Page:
In Figure 5a, the fast core is located in a different memory domain from the slow cores, so every time the scheduler migrates a thread to the fast core, the thread loses the data accumulated in the LLC of the slow core’s memory domain and must fetch the data from the main memory. (Depending on the implementation of the processor, the thread might have to fetch the data from its old LLC, not from memory, but that is still more expensive than fetching it from the LLC in its current memory domain.) As we will show later, this can cause significant performance overhead.

Consider now Figure 5b, which depicts a different AMP system where each fast core is located in the same memory domain as several slow cores. This architecture makes it easier for the scheduler to avoid cross-memory-domain migrations. In this case, a scheduler will try to migrate a thread to a fast core that is within the same memory domain as the slow core where the thread was previously running, thus enabling the thread to reuse the data in the LLC.

Figure 6 shows performance overhead experienced by several applications on two emulated AMP systems: one is a migration-unfriendly system configured like the system in Figure 5a; and another is the migration-friendly system configured like the system in Figure 5b, except that each domain has only three slow cores because of the limitations of the experimental hardware. Our PA scheduler is designed to be topology-aware, meaning that it attempts to avoid cross-memory-domain migrations whenever possible. We measured the overhead by making the designated fast cores on these two systems run at the same frequency as the slow cores—so no performance gains were to be expected from asymmetry-aware scheduling, but the overhead was still present, since our scheduler still migrated threads across cores “thinking” that the system is asymmetric.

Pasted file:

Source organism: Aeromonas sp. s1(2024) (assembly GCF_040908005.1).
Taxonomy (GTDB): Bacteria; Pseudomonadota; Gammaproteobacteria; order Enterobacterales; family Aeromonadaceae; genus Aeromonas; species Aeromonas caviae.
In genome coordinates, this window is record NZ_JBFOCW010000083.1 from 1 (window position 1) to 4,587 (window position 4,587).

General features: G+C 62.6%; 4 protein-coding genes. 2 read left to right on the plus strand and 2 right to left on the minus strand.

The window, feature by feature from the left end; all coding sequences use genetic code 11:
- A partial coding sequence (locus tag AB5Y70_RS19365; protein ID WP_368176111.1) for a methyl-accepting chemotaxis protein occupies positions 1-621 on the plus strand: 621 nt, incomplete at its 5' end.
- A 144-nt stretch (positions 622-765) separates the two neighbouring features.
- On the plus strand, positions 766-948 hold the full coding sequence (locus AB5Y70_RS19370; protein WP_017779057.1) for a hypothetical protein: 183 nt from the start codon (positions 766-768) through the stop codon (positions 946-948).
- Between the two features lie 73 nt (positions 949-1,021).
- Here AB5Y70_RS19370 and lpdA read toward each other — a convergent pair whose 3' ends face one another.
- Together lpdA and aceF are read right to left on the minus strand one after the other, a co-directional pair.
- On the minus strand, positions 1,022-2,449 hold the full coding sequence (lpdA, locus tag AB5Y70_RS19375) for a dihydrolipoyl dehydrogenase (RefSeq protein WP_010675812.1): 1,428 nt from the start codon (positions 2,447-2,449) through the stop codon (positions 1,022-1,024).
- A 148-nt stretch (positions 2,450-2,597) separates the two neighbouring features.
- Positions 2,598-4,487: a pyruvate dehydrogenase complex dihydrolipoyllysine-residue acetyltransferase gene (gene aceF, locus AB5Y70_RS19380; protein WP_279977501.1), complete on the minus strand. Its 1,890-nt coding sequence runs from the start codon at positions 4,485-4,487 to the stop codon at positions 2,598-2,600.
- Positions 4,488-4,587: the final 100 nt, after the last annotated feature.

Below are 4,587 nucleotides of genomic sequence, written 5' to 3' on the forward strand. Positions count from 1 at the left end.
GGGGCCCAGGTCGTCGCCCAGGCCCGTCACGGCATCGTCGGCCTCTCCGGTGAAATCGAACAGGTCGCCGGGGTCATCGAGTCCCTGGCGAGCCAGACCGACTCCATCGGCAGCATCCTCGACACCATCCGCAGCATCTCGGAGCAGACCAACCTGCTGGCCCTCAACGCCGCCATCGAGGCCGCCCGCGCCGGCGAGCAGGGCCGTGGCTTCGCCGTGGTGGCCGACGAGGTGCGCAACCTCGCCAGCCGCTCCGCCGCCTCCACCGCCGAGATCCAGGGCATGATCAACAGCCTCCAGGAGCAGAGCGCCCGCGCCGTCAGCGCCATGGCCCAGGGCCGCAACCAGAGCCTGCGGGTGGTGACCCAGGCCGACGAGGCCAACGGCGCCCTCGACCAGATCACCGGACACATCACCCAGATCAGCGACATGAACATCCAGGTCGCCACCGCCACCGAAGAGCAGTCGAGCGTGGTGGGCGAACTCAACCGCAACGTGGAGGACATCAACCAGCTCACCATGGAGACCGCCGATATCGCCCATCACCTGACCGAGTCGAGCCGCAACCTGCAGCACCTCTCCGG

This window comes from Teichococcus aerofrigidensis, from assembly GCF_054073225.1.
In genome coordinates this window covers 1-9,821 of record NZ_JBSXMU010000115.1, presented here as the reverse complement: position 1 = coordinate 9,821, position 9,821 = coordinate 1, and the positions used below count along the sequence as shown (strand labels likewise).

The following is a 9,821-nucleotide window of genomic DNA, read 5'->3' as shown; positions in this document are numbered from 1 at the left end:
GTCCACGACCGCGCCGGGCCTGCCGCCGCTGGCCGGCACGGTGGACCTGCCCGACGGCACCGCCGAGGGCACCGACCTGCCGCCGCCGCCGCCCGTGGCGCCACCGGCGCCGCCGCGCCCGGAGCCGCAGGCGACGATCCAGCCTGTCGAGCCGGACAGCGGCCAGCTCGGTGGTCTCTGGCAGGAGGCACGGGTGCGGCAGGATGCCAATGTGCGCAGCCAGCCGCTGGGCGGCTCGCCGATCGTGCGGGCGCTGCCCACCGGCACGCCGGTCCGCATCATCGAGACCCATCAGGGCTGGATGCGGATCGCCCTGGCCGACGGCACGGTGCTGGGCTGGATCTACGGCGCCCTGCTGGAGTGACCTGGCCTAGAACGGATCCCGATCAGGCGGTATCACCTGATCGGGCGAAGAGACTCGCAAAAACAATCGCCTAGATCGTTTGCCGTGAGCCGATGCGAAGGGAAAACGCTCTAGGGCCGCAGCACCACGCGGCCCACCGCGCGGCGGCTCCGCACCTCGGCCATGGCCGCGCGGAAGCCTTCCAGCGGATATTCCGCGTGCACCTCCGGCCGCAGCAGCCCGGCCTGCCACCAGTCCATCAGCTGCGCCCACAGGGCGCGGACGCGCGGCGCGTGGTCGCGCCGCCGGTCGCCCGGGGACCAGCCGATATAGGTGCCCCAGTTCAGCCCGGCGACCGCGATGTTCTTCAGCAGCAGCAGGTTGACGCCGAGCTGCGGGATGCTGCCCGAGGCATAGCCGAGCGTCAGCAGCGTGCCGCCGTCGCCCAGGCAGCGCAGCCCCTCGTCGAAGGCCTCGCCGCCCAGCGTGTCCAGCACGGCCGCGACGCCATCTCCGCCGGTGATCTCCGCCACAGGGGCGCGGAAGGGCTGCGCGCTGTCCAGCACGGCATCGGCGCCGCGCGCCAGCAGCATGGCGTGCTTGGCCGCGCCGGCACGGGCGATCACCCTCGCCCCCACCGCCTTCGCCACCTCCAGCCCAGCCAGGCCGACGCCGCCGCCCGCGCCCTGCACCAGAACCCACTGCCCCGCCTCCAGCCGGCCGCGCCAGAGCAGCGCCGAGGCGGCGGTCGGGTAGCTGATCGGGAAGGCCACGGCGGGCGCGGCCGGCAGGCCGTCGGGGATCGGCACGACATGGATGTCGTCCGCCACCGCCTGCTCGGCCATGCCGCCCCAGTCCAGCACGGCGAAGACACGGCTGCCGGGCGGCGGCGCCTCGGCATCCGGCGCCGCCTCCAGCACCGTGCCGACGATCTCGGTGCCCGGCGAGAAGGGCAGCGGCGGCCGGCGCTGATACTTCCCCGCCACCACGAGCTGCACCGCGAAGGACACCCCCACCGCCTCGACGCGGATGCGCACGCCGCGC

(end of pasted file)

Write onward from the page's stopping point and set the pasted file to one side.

Comparing the performance of applications under the PA scheduler and the default scheduler, we can find out the migration-related performance overhead. In this case, performance degradation under the PA scheduler is equivalent to migration overhead. As Figure 6 shows, performance overhead can be quite significant on a migration-unfriendly system, but it becomes negligible on a migration-friendly system coupled with a topology-aware scheduler.

In summary, a parallelism-aware scheduling policy can deliver real performance improvements on asymmetric hardware for parallel applications limited by sequential phases. The key is to configure the synchronization library to “reveal” the sequential phases to the scheduler. To avoid cross-memory-domain migration overhead, AMP systems should be designed such that fast cores share a memory domain with some of the slow cores and combined with a topology-aware scheduler that minimizes cross-domain migrations.

A Scheduler Catering to Microarchitectural Diversity. Remember that the idea of catering to microarchitectural diversity of the workload is to assign CPU-intensive threads (or phases of execution) to fast cores and memory-intensive threads (or phases) to slow cores. Recall from Figure 1 that CPU-intensive code will experience a higher relative speedup running on fast vs. slow cores than memory-intensive code, so scheduling it on fast cores is more efficient in a cost-benefit analysis. Just like the PA policy, this policy will be inherently unfair: it may improve performance of some applications at the expense of others, but it will improve the efficiency of the system as a whole.

The biggest challenge in implementing such an algorithm is to classify threads or phases of execution as CPU-intensive or memory-intensive at scheduling time. Two approaches were proposed in the research community to address this challenge. The first approach entails running each thread on cores of different types, registering the speedup obtained on a fast core relative to a slow core and using the resulting relative speedup as the measure for classifying the applications. In a scheduling algorithm, a thread with a larger relative speedup would be given preference to run on a fast core, and a thread with a lower relative speedup would be more likely to run on a slow core. Since this approach relies on direct measurement of relative speedup, we refer to it as the direct measurement approach.